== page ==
I think everyone enjoyed seeing themselves on the big screen here quite a lot. It was my own first loss of concentration and I nearly fluffed the u turn in my desire to big up myself on screen. What a knob…

By this point I was closing on Steven Medd of Gateshead and I was also joined by club mates Tim Kelso and Chris West. Tim said hello and I returned the greeting. It made me think we were both running well within ourselves. I knew I was but, that said, I already noticed more of a head wind going this direction back for Newcastle and we still had 5k to the 15k point where I was due to turn the screws. But unfortunately my 10km split gave me a jolt…

I think I looked down at something like 36m 5xs (official split 36.42)! Dear god, I had ran the 2nd 5k about 50s slower than the first! Although I didn’t panic I started plotting a pick up almost immediately.

The only thing that stopped me was the fact a decent sized group of maybe 5 or 6 or more (including me, Tim and Chris) had formed. I felt a bit of an opportunity to pick up the pace as a group. I perhaps cheekily asked Tim if he had a finishing time in mind. I think he thought I meant what was our current average pace. Chris didn’t know and Tim ventured 5.50s… I didn’t do any mental maths to confirm the 10k split but I knew I was overall down on a 76 minute half marathon. For some reason I didn’t remind myself that a negative split was exactly the original plan! I think I let it get to me. I think I was sensing I was going to struggle to pick up… I had lost trust in the plan because I hadn’t followed it properly!

The course at this point felt generous.

What happened next changed the course of the race for me and maybe others around me too. From what I could gather an Elvet Strider rocketed by our group which seemingly included a club mate of his. He shouted something. That led to his club mate somehow clipping Tim from behind quite badly. I heard the groan but credit to Tim for recovering. The whole thing made me decide I wasn’t hanging around in the group any longer. I immediately took after the Elvet Strider.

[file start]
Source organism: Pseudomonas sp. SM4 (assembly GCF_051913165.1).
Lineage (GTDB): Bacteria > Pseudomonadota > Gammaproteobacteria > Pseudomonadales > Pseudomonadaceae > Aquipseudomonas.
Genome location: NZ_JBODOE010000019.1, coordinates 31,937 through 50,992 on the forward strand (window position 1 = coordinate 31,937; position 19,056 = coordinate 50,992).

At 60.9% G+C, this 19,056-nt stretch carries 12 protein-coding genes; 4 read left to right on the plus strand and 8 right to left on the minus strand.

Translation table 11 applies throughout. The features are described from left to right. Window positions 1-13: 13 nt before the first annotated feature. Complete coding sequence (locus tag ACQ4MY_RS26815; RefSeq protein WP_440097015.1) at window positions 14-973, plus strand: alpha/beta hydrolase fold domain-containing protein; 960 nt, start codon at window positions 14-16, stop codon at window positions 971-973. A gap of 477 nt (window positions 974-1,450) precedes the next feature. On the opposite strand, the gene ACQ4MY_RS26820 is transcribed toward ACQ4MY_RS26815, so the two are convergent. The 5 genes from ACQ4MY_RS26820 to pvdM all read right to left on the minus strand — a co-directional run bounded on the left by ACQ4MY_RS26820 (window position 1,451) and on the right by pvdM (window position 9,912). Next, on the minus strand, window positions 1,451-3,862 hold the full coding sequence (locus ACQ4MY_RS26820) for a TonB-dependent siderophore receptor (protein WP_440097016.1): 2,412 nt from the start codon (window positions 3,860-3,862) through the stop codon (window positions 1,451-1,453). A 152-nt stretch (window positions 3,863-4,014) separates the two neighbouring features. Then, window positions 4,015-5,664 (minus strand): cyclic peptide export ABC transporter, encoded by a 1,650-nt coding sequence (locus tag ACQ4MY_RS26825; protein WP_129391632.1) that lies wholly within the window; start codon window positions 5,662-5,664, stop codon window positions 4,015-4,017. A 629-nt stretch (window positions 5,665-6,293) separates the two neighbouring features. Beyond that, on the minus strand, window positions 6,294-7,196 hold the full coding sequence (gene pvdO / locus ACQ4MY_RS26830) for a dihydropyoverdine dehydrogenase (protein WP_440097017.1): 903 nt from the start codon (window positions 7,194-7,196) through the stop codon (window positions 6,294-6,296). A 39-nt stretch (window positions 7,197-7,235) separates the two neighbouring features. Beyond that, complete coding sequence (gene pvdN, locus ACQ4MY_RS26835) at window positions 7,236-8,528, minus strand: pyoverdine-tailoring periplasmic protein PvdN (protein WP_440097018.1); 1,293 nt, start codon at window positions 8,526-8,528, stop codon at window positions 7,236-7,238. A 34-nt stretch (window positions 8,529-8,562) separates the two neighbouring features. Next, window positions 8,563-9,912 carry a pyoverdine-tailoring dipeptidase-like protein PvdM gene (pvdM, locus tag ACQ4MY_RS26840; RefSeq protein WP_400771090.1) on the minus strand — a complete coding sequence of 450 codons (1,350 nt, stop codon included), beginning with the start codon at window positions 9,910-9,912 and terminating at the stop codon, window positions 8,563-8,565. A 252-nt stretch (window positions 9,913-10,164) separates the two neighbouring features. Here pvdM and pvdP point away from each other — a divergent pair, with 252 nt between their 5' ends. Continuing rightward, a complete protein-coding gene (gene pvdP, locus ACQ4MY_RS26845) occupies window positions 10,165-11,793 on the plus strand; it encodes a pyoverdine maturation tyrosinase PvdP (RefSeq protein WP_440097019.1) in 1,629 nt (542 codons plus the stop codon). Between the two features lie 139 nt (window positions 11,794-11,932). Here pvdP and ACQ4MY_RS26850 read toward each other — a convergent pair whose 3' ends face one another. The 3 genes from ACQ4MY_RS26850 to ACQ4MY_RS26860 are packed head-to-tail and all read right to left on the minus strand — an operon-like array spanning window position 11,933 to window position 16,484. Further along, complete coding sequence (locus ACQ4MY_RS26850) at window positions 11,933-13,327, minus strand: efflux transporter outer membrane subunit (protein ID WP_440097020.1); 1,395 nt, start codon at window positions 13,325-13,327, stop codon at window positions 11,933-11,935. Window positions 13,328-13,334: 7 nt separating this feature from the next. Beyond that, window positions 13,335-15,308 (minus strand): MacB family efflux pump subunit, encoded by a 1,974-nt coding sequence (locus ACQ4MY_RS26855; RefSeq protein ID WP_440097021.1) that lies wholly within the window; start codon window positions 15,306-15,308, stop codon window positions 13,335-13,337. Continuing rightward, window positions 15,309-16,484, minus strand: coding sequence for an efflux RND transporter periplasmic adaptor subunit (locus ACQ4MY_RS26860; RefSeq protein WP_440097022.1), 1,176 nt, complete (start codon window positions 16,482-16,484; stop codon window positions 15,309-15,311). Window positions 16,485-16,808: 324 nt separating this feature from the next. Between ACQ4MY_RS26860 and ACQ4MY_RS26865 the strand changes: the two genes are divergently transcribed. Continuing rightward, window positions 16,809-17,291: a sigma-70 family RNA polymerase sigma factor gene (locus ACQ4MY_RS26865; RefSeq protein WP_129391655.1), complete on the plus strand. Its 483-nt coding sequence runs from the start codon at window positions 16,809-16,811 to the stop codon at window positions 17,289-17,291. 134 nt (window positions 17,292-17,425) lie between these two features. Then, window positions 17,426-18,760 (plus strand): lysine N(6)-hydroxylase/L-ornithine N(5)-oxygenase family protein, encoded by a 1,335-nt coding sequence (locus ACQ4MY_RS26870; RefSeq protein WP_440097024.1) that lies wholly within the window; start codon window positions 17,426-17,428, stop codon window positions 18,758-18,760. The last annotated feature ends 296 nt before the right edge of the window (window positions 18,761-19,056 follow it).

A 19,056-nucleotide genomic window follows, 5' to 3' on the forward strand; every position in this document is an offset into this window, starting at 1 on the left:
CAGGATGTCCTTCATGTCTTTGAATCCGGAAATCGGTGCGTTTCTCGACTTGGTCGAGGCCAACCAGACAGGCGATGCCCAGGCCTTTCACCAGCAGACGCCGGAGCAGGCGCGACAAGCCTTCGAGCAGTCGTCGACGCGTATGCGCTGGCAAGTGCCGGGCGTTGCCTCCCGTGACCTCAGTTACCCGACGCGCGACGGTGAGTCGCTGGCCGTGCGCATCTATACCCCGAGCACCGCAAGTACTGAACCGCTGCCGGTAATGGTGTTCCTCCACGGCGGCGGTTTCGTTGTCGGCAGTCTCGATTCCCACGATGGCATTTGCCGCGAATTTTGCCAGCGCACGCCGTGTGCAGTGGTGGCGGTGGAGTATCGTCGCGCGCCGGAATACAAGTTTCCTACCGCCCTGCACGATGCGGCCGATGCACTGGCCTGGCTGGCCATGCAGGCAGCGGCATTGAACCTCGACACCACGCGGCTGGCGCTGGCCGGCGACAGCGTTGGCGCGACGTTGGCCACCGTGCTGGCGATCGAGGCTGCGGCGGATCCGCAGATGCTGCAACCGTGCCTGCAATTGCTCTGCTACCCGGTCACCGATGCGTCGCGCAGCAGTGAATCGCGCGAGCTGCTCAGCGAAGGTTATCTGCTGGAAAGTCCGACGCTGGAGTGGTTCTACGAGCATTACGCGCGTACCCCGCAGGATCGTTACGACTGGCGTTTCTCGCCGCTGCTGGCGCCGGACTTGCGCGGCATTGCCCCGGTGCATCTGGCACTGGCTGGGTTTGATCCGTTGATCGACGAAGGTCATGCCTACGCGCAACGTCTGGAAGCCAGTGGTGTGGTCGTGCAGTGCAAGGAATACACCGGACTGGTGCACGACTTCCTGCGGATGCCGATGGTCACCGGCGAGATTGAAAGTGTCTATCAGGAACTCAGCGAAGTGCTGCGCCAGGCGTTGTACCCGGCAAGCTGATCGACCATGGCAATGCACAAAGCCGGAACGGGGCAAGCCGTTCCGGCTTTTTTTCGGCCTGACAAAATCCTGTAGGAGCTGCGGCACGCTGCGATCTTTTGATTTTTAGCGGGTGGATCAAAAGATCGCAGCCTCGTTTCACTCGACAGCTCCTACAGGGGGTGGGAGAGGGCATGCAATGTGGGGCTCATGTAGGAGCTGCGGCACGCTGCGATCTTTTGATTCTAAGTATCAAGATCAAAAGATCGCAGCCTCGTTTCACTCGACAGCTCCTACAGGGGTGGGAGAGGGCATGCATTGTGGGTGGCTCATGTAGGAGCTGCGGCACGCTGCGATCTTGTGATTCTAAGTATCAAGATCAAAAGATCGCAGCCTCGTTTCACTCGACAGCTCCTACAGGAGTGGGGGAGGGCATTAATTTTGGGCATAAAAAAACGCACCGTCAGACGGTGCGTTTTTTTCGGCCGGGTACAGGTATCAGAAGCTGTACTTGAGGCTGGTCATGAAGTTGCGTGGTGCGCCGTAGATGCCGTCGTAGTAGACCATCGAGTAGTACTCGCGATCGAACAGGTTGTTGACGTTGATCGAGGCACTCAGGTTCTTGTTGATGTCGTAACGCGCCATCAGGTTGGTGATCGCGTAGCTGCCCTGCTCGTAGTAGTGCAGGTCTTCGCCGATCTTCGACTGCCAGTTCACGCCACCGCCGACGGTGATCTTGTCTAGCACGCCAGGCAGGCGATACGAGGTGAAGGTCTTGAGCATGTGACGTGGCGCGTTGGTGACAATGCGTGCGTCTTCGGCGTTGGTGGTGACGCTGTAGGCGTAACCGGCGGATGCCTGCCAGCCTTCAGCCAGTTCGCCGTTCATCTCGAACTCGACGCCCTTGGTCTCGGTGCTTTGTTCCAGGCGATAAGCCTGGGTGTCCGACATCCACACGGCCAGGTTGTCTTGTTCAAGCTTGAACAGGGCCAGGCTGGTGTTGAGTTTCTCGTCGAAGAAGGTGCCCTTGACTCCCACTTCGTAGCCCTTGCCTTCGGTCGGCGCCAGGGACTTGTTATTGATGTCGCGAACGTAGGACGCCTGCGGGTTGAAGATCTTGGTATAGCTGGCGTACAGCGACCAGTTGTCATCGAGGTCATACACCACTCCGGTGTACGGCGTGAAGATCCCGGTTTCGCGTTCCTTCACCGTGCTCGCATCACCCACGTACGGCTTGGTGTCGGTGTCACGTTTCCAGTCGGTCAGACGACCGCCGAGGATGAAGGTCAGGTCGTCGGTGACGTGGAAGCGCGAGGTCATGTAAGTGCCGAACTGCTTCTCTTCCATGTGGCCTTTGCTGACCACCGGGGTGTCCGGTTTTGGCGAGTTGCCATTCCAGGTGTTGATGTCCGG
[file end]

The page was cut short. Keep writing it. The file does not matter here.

Although I think he went onto run sub 76mins (and I didn’t catch him), this move did lead me to a sustained advance through the field to the finish. But critically I had ditched my plan of waiting until 15km for the pick up. Actually, 15km was probably the turning point in terms of course difficulty with what seemed like the toughest of the climbs to get back up to Town Moor.

Strava mile splits

Making the move I could still see clubmate Sparrow down the road and he became the challenge to catch. I picked off some other runners in between (9th mile was quickest of the day in 5:31 but also lost most elevation) but I finally caught Sparrow just after 10 miles (10th mile in 5:56 and probably the hardest of the day. For reference Molly Seidel ran 5:5× this mile). I think the 10 mile split was about 58 or 59 minutes which I was pretty disheartened by. Sparrow seemed to be slowing quite markedly. I probably annoyed him somewhat by demanding he pick up, get on my heels and work together to the finish.

We were now on the fast descent back to the Tyne Bridge. One of the on course entertainment stations was blasting James Brown and it really lifted me as I love James Brown.

The crowds were amazing here.

I knew it was going to get very tough again after the Tyne Bridge. Horribly, coming up the hill I considered giving up, stepping off and throwing in the towel. I don’t know where this came from. I don’t think I’d realised the effort I’d put in that 10th mile before the Tyne Bridge. I’d put in a surge and perhaps it had done me in. I just tried to remind myself that everyone would be feeling very similar at this stage of the race.

Stepping off not an option (Pic: Ben Hall)

Luckily I got through the dooms day scenario of giving up as the crowds in the City Centre were giving amazing encouragement.

Coming up to Earls Grey monument I saw good friend Michael Hedley who gave me a huge cheer.

Pushing up to Earl Grey (Official GNR pic)